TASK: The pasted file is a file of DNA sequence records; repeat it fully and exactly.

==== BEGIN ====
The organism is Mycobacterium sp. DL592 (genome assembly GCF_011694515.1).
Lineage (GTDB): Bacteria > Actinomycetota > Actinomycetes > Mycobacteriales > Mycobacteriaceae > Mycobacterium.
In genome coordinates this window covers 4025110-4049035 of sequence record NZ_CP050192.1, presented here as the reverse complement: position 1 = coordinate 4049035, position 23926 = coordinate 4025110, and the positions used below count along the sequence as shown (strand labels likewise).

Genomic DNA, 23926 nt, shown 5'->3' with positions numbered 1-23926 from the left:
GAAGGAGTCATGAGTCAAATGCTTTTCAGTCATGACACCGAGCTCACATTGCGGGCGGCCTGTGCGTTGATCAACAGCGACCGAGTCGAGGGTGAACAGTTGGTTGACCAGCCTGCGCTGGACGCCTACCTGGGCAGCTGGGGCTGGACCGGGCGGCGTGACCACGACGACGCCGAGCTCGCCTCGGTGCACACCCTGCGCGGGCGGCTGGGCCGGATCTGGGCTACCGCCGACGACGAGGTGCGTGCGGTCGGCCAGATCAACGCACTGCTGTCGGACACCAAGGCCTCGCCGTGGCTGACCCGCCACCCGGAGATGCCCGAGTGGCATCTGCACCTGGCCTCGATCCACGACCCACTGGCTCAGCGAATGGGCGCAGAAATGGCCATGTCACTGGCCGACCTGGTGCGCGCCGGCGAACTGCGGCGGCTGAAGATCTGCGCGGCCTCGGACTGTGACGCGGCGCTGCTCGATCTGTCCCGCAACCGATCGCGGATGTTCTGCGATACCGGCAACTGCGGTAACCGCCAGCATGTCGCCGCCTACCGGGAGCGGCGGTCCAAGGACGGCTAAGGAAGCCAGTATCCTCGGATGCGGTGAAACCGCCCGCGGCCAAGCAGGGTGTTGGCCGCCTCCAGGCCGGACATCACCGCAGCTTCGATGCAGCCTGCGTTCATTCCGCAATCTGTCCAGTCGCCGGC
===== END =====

The organism is Mycobacterium sp. DL592 (genome assembly GCF_011694515.1).
Lineage (GTDB): Bacteria > Actinomycetota > Actinomycetes > Mycobacteriales > Mycobacteriaceae > Mycobacterium.
In genome coordinates this window covers 4025110-4049035 of sequence record NZ_CP050192.1, presented here as the reverse complement: position 1 = coordinate 4049035, position 23926 = coordinate 4025110, and the positions used below count along the sequence as shown (strand labels likewise).

Genomic DNA, 23926 nt, shown 5'->3' with positions numbered 1-23926 from the left:
GAAGGAGTCATGAGTCAAATGCTTTTCAGTCATGACACCGAGCTCACATTGCGGGCGGCCTGTGCGTTGATCAACAGCGACCGAGTCGAGGGTGAACAGTTGGTTGACCAGCCTGCGCTGGACGCCTACCTGGGCAGCTGGGGCTGGACCGGGCGGCGTGACCACGACGACGCCGAGCTCGCCTCGGTGCACACCCTGCGCGGGCGGCTGGGCCGGATCTGGGCTACCGCCGACGACGAGGTGCGTGCGGTCGGCCAGATCAACGCACTGCTGTCGGACACCAAGGCCTCGCCGTGGCTGACCCGCCACCCGGAGATGCCCGAGTGGCATCTGCACCTGGCCTCGATCCACGACCCACTGGCTCAGCGAATGGGCGCAGAAATGGCCATGTCACTGGCCGACCTGGTGCGCGCCGGCGAACTGCGGCGGCTGAAGATCTGCGCGGCCTCGGACTGTGACGCGGCGCTGCTCGATCTGTCCCGCAACCGATCGCGGATGTTCTGCGATACCGGCAACTGCGGTAACCGCCAGCATGTCGCCGCCTACCGGGAGCGGCGGTCCAAGGACGGCTAAGGAAGCCAGTATCCTCGGATGCGGTGAAACCGCCCGCGGCCAAGCAGGGTGTTGGCCGCCTCCAGGCCGGACATCACCGCAGCTTCGATGCAGCCTGCGTTCATTCCGCAATCTGTCCAGTCGCCGGC